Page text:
Sometimes you want to do something that's difficult.
Not necessarily because it is difficult, mind you. We're not talking about things like, say, climbing a high mountain or running a marathon, things that would almost not be worth doing except that they are difficult to complete.
No, I mean activities that have real intrinsic value -- you want the experience for some other reason -- but nevetheless you can easily foresee difficulties. You know they are coming. You want to do the thing anyway. But wanting the thing, deciding to do the thing, will not make the difficulties go away. They will still be there.
And so will the reasons you had for doing the thing in the first place.
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So it is with taking five children to Rome. I wasn't exactly sure what we were in for, but there were some parts I expected would be hard. The flights, for one thing. The late-night dinners. Walking long distances. I expected a sore back from carrying the baby. I expected some squabbling.
All this has come to pass.
I knew it would.
And yet we chose to come, to set aside money for six years, to leave school and work for a month. We chose for reasons, reasons that have not expired. We are here. This is what we make of it.
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I tried not to schedule much, preferring flexibility, but there were two items that had to be scheduled in advance or not at all. The first was a tour of the Colosseum and Forum. We did that today.
I have good pictures of smiling kids.
The tour was truly interesting. It was also gruelingly long for my four-year-old and baby. The baby had a long time in the middle of screaming in the carrier until I got him settled down and he slept. The four-year-old started misbehaving on the top level of the Colosseum.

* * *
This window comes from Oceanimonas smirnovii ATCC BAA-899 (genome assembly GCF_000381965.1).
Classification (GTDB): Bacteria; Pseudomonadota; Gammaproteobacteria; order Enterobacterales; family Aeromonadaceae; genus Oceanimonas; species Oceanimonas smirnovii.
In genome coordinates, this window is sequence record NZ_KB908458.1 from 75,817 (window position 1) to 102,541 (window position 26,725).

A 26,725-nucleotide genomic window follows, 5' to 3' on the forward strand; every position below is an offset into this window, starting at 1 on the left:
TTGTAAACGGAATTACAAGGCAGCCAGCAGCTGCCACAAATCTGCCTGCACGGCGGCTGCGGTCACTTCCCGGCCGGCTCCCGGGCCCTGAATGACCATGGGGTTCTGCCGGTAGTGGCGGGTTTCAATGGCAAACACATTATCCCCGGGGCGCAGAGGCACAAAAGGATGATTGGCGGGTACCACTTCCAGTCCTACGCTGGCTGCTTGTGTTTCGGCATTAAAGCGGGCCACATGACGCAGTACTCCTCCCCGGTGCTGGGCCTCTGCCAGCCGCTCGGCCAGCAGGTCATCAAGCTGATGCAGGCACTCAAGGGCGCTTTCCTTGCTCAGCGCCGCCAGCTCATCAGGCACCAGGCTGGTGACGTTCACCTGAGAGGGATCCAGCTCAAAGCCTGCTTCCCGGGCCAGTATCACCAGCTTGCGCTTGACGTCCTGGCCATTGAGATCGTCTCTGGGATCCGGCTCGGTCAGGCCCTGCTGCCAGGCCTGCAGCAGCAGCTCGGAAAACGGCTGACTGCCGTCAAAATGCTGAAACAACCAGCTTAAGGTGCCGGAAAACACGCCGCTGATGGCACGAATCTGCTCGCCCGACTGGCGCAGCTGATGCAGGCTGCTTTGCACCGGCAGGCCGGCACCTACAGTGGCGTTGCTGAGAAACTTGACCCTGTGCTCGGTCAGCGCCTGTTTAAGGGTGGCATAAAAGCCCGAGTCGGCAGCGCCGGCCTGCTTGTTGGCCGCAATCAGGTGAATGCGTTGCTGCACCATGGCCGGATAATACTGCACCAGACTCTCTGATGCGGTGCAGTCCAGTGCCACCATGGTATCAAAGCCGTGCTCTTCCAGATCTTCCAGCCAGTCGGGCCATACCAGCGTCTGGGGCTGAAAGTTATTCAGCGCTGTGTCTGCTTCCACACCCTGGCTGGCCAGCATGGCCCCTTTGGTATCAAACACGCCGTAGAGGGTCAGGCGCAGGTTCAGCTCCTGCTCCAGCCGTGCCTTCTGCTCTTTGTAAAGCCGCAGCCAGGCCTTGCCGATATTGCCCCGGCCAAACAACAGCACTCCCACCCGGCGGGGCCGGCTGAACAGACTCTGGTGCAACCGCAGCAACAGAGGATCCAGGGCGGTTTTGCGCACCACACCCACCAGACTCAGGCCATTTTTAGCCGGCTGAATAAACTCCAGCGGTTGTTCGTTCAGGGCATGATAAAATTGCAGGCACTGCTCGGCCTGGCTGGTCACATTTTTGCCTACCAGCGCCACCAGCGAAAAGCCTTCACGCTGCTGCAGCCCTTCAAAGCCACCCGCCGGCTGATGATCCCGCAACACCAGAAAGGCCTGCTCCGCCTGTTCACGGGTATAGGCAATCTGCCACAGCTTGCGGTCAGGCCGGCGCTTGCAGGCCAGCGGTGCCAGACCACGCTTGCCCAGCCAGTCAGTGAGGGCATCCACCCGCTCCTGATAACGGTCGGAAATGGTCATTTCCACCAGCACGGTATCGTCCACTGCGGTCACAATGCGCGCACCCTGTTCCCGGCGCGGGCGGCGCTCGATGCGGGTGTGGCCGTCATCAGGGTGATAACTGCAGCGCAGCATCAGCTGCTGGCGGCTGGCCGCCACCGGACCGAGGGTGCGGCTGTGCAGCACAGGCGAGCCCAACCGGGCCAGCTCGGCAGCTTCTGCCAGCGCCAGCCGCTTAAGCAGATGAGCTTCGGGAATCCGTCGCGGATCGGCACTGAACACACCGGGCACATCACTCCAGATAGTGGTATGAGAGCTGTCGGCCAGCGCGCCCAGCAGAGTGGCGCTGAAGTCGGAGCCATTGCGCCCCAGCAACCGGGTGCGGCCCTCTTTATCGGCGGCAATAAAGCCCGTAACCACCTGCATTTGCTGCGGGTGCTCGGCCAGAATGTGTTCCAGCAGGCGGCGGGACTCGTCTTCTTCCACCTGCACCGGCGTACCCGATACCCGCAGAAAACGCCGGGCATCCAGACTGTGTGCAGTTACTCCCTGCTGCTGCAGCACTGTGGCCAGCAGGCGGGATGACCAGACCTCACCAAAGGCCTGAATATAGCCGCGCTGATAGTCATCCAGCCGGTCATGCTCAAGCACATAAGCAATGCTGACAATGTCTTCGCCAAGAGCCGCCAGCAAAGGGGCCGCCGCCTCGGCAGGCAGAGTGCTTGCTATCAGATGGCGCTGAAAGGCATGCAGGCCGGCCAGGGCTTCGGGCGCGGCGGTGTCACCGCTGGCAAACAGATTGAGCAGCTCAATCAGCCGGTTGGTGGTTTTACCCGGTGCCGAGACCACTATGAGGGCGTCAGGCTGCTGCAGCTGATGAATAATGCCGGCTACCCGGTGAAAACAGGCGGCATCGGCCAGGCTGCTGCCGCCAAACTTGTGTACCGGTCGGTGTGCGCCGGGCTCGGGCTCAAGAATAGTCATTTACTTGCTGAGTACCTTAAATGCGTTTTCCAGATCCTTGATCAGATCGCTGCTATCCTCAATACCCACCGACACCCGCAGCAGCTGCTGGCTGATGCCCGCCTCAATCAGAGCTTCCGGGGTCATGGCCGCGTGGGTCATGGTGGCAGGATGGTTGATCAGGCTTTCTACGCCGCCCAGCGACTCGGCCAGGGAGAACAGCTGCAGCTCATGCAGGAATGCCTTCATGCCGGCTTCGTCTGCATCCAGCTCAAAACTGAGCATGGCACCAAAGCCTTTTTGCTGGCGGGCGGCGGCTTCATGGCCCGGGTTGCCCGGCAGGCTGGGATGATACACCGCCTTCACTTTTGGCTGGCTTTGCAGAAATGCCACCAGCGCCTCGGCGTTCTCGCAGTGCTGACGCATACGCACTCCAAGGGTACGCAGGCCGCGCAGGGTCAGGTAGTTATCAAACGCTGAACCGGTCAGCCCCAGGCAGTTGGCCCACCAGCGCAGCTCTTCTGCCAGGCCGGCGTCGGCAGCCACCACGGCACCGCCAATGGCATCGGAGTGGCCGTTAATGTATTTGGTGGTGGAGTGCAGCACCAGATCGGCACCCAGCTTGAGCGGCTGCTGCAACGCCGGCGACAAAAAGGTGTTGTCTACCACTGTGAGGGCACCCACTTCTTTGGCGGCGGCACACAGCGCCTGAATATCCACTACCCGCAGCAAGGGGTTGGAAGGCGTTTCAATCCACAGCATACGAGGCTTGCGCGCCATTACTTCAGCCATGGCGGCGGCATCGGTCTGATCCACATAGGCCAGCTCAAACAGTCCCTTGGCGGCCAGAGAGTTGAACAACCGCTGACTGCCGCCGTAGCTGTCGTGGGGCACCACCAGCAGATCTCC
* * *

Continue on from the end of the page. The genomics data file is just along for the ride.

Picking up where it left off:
Right after this he was climbing steps he shouldn't have been.
Sara, our guide, really did a great job engaging the kids with quiz questions and with a book of pictures showing what the buildings might have looked like many centuries ago.
But there is only so much you can do. Eventually the 4yo had to be carried, and the 8yo (who had refused to eat breakfast) trudged groaning forward with glazed eyes.
i really should have gotten a picture of that, but I did 't know how without insulting one of them.
The whole experience, from leaving the apartment to walk to the Colosseum, to getting back in the apartment for lunch, was about four and a half hours.
And we were so tired. So tired that we could not even stop for gelato. We got back, the kids turned on the TV and collapsed on the couch, I asked Mark to go out and bring back sandwiches. And Cokes. I specially requested Cokes.
At lunch I turned the usual question on its head by asking everyone to name the worst thing that happened to them today so far. This cheered people up a bit. The four-year-old gave an answer that, in a roundabout way, meant "The part where we were on the tour."
But then we did the usual thing and asked about everyone's best thing, and it turned out that there was a best thing. Even though for one kid it was "This sandwich."
(For me it was the Vestal Virgins' house.)
Because you know, we are here for reasons, and the difficult -- the expected difficult -- doesn't take them away.